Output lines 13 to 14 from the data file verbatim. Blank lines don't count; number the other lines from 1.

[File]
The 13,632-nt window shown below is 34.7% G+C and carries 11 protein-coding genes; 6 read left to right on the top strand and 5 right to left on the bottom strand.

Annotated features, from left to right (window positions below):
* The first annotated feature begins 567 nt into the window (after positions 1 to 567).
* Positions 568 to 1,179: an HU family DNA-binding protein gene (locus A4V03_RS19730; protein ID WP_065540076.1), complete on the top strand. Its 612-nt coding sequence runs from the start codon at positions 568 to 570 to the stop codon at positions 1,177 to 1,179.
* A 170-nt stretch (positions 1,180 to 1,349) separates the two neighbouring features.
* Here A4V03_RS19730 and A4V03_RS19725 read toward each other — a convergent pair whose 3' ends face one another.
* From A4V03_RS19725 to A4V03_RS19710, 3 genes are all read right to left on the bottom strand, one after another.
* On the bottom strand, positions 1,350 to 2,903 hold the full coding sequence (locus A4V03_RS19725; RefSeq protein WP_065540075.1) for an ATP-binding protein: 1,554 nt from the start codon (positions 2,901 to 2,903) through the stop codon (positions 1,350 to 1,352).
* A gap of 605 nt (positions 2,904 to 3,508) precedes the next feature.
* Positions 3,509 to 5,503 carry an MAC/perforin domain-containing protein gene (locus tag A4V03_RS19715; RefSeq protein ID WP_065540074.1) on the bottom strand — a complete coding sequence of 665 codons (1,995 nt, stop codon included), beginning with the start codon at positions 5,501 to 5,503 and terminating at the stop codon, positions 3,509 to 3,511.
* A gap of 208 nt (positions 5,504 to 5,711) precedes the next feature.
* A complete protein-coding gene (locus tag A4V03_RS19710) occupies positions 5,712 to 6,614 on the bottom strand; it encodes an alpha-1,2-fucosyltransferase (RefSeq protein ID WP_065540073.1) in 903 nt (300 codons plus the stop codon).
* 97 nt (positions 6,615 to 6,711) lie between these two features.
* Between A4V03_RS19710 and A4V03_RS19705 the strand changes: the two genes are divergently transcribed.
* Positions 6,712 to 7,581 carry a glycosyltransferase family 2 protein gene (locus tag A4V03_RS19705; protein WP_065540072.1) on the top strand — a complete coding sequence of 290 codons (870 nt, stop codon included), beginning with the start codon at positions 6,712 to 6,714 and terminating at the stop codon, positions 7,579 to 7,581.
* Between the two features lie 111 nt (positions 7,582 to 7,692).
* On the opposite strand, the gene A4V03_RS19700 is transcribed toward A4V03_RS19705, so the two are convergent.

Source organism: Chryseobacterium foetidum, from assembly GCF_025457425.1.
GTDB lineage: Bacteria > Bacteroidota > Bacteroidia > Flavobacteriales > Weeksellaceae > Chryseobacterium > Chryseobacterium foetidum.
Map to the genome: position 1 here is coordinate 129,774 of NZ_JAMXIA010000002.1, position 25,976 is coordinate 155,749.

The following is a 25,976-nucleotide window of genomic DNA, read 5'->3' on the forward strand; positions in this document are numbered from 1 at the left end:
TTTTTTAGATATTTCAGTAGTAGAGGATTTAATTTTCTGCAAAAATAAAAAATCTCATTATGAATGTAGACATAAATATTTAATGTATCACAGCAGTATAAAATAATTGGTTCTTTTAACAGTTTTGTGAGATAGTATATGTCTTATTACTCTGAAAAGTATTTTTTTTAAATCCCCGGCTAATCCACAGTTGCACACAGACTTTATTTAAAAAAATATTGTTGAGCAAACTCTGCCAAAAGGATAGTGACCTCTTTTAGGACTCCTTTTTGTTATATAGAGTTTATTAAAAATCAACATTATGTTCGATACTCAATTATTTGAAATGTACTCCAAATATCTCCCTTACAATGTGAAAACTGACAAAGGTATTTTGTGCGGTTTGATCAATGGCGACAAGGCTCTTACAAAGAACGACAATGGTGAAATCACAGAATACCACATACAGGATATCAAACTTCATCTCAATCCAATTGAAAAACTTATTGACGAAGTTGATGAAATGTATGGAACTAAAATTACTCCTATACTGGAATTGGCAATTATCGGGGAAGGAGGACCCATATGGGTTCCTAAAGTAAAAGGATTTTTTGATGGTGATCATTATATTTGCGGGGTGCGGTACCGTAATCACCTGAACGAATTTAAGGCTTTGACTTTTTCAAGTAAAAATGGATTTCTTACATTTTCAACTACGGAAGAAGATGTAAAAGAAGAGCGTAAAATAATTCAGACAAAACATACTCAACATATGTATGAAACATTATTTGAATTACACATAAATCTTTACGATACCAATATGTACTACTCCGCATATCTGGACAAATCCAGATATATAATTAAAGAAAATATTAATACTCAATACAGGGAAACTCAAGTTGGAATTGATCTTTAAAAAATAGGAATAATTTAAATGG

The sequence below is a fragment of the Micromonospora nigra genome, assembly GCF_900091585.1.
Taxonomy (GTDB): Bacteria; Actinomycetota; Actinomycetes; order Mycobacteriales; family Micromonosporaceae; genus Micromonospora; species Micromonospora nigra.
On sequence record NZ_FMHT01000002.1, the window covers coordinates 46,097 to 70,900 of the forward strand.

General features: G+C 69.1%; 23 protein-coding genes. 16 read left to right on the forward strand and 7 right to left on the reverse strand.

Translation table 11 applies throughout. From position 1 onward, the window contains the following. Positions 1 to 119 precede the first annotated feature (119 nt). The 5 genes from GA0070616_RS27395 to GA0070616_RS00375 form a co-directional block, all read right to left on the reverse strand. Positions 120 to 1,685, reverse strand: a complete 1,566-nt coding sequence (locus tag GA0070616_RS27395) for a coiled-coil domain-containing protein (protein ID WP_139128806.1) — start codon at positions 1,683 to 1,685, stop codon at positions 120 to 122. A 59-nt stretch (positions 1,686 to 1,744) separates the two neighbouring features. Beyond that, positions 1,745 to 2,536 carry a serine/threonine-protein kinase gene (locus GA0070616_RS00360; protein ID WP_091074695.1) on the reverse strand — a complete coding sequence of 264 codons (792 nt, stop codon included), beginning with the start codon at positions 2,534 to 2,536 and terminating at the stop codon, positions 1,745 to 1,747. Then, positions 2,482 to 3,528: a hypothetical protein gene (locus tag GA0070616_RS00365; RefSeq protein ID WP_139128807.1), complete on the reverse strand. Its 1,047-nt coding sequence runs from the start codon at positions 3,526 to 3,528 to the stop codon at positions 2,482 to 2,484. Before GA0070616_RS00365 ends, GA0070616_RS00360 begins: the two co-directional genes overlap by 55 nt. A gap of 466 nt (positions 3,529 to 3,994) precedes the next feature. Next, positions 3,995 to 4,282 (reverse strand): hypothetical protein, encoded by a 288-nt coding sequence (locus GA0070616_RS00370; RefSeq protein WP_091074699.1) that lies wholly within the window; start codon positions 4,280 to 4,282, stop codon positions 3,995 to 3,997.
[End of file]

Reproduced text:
* 97 nt (positions 6,615 to 6,711) lie between these two features.
* Between A4V03_RS19710 and A4V03_RS19705 the strand changes: the two genes are divergently transcribed.